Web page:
Chinese whispers from the queue

Thank you to all our volunteers, 40 of us each day, led by Rotary, giving our time in support of the vaccine programme which is going so well nationally. Yesterday’s weather was horrible; worse at some times of the day but the spirit of all volunteers was amazing. As it poured rain in the early morning I spoke to those at the Civic Centre and was told “we are having fun”. I visited in the afternoon; the wind was cold and the puddles deep but the spirit remained happy. The queues of Friday evening were not repeated. Everyone who experiences what the vaccine means to those receiving is more than adequately rewarded by the unspoken gratitude in their demeanour.

The NHS site at Debenhams suffered a glitch early in the week. Perhaps it was a bit too ambitious too early and a combination of issues led to long queues in the cold. A review overnight improved the situation. Thank you to the additional volunteers who now attend each day. It will never be perfect to have to wait in the cold, particularly for the older generation who may not have been outdoors for a year, but protecting from the virus by distancing is a challenge. One hopes there will be no health problems following this unpleasant experience. There has never been a national effort on this scale or against such a threat before.

Today there was a small queue which was flowing nicely. Officers from the District Council were on hand to help. Foil wraps were by the door should they be necessary. The salvation Army was there with a snack truck last evening when the queue grew a little.

There is a great will for these centres to work and where there is a will there is a way. But of course there is still room for improvement. People arriving very early for their appointment were part of the reason for delays. But this morning I observed a couple forty five minutes early who were able to join the short queue immediately. They did not complain about the icy wind.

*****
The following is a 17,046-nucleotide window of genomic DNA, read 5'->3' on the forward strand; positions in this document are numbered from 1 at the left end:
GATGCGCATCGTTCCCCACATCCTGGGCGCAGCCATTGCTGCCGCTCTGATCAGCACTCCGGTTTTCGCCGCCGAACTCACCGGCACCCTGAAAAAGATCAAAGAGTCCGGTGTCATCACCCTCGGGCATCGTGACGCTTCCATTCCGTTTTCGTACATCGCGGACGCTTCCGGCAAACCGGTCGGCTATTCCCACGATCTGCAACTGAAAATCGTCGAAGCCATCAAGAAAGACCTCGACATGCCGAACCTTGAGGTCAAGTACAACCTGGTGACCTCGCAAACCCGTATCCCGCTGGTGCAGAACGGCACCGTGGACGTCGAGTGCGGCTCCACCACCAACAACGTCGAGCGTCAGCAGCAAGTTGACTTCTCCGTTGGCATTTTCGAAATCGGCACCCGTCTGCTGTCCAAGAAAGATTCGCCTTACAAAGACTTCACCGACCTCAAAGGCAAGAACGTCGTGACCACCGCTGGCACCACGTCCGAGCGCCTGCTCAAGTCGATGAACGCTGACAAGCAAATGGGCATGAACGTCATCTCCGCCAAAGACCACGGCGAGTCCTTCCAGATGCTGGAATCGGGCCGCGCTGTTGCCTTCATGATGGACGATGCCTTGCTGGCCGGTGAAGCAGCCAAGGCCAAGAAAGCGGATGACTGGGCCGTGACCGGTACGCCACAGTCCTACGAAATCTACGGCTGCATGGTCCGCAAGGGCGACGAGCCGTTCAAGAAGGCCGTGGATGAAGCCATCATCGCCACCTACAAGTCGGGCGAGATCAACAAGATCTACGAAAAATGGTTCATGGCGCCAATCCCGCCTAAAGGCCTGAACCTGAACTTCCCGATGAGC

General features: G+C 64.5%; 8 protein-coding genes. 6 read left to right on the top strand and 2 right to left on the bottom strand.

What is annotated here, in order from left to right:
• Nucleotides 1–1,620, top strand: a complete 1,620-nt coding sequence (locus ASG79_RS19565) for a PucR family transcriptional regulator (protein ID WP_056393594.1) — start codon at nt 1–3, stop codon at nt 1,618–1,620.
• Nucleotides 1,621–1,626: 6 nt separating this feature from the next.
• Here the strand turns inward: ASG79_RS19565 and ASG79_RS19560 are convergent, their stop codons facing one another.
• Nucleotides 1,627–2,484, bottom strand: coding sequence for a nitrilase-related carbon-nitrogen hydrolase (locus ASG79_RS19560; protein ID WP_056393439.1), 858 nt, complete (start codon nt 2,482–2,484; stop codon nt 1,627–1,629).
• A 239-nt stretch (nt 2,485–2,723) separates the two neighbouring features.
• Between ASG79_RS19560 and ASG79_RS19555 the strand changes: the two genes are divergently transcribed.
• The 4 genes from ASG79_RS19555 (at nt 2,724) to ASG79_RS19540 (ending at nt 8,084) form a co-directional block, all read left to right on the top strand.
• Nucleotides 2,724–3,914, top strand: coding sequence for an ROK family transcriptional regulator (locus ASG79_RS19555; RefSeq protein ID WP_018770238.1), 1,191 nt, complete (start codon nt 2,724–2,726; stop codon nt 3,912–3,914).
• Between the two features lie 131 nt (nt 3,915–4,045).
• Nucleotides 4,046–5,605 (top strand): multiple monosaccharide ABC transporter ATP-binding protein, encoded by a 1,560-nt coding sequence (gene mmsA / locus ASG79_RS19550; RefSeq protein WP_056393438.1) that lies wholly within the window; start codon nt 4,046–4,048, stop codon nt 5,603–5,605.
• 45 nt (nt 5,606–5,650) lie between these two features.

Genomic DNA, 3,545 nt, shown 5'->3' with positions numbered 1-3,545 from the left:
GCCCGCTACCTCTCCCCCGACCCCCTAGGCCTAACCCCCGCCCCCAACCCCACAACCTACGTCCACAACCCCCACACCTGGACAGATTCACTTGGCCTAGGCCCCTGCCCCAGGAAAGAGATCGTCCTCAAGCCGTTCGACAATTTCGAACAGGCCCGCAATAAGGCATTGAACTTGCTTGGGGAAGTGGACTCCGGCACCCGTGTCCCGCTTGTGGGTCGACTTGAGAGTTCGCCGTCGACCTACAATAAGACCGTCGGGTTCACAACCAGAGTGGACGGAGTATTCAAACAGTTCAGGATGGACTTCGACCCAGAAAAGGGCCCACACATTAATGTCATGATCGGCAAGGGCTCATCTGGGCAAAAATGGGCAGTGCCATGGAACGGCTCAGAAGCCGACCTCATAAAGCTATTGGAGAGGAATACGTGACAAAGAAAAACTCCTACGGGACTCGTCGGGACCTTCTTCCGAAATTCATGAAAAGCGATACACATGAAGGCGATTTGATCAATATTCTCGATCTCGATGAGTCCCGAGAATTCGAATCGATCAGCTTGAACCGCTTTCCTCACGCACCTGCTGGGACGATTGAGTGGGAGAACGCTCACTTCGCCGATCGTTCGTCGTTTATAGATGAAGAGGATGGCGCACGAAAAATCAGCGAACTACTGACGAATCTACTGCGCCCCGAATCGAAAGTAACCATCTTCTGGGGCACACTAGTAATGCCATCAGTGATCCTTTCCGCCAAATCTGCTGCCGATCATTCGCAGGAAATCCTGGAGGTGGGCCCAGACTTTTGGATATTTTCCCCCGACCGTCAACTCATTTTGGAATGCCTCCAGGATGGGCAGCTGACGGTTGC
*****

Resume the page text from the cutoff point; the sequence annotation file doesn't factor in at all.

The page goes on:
As the days pass the effort becomes more refined while Folkestone’s 42,000 people get vaccinated twice and possibly on an annual basis. It is lovely to be able to be part of it and we hope to continue to do our bit, just as volunteers helping the organising bodies.

It the meantime things may go wrong and lazy journalists will continue to write their articles based on a few individuals on Twitter. Isn’t it irritating how the opinion of one person can gain such prominence because the journalist does their research on twitter. “One person on twitter reported what a passer-by was reported to have said”, reported the journalist. The mind boggles where such Chinese whisper could go.

Thanks again to all our volunteers

Joe Sullivan

A Day in the Life of a Vaccination Volunteer (Part 3)

Why the @$&* do I have to queue said an early morning patient to the Civic Centre as they sat in the warmth of their car. “waiting for a new lease on life” seemed a suitably glib if unspoken reply as many more less kind replies rushed through the mind.

Unpleasantness and complainers are just like a virus. Their comments get right under the skin of the recipient and override all other compliments and good feelings. It preoccupies the mind it if is allowed. The person who perceives victimisation becomes a super spreader. The perceived insult grows in their thoughts and they are likely to tell up to twenty people about their problem. The new world of social media loves a victim.

The Civic Centre complements the work of the vaccination centre at Debenhams. Those who have difficulty with mobility can be vaccinated in the comfort, or relative comfort, of their car and be driven their by a friend or even by taxi.